Building a pond with a flexible liner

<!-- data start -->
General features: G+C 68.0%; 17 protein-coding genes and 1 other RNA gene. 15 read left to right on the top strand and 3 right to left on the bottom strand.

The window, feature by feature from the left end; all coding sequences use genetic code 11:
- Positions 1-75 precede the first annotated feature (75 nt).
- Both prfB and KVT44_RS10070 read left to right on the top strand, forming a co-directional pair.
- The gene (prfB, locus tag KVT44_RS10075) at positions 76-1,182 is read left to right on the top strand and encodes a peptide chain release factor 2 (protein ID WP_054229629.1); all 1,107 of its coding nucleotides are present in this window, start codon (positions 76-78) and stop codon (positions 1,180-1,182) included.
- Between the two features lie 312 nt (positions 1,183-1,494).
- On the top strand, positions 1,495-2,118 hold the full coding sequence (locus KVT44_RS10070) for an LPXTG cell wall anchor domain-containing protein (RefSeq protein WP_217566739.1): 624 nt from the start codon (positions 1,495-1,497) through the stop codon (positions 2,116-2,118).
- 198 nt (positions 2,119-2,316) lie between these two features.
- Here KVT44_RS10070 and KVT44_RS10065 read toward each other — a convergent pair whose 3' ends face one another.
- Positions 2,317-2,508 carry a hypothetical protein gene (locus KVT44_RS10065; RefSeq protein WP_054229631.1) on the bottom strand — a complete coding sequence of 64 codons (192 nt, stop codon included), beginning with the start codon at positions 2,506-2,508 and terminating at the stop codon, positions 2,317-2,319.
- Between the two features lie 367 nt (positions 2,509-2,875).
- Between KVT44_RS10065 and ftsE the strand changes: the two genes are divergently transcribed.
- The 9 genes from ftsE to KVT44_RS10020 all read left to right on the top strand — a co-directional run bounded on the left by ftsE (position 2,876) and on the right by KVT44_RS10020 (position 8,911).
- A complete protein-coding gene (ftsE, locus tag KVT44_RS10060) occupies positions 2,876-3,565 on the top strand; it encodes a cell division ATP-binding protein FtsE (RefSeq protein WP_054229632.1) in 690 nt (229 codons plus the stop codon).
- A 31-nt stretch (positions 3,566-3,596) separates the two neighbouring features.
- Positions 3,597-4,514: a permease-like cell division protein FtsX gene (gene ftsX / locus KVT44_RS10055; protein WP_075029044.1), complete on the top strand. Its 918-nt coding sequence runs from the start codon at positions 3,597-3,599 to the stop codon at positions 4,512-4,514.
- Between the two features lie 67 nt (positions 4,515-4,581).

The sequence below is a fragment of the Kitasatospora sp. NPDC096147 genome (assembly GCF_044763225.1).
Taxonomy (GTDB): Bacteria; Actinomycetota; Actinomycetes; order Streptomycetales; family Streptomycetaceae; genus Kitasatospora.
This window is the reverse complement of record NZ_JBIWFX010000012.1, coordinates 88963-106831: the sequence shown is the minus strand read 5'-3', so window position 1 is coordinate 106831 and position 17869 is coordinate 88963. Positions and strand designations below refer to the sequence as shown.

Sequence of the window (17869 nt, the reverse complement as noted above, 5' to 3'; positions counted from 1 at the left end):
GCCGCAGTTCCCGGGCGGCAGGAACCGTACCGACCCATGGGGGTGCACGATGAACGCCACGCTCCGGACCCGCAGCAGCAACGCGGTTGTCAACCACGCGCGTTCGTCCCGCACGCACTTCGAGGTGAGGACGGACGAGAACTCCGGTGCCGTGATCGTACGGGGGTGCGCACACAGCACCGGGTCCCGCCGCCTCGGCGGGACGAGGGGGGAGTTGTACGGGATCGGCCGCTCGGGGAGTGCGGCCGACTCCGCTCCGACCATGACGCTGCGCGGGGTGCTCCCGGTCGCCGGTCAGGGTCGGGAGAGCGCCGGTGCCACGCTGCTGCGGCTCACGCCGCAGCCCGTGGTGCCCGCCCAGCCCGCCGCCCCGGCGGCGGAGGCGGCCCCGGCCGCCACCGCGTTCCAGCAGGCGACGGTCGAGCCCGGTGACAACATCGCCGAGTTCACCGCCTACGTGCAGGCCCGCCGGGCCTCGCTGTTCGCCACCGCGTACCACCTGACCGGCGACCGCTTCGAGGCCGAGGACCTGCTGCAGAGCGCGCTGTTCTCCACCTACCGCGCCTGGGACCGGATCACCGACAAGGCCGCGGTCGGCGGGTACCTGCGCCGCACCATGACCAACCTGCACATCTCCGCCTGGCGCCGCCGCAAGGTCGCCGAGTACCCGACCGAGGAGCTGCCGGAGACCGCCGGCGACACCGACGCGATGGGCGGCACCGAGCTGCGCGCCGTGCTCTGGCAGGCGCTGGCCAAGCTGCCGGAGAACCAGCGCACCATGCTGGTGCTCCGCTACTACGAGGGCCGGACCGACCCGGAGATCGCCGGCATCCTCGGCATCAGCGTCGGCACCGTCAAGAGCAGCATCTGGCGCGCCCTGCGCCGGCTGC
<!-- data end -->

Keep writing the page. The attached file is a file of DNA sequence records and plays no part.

Lay out the outline for the pond using canes or a length of hosepipe or rope. Leave it in place for several days to mull over it from all angles and make sure it is exactly where you want it. Remove the turf, and keep some of it in a shady corner. When the pond is finished turf can be laid over the edges to conceal the liner. Dig a hole approximately 20 cm deeper than required to allow for sand, matting and liner. Make sure the shallow areas, shelves and deep area are where you want them. Use a spirit level to make sure the edges are level. When digging out, the top soil is fertile and can be used elsewhere in the garden, perhaps to form a rockery or bank. The sub soil is recognisable as it will be a different colour. It is less fertile, but could be spread on a site for a wildflower meadow (wildflowers flourish on less fertile soils). Calculate the size of the liner as follows Length = length of pond + (2 x maximum depth) + 1m edging Width = width of pond + (2 x maximum depth) + 1m edging Smooth the surface, removing all stones which might damage the liner. Spread a layer of sand approximately 5 cm thick all over the hole. This will protect the liner. You may wish to lay special protective matting, which can be bought when you purchase the liner. Alternatively use a piece of old carpet or underlay. Lay the liner across the hole. Handle it gently and only tread on it with soft-soled shoes or bare feet. Weigh down the edges with bricks or pieces of paving slab. If you intend to plant directly into mud on the bottom shovel in a thin layer of soil. Use some of the excavated sub soil as top soil is too rich in plant nutrients. Fill the pond. As the water level rises the weight of the water will pull the liner into the contours of the hole. Adjust the weights around the edge to allow this to happen. Do not cut off any excess liner until the pond is completely full. When the pond is full bury the edges of the liner in a trench filled with soil, or cover the edges with turf or paving slabs.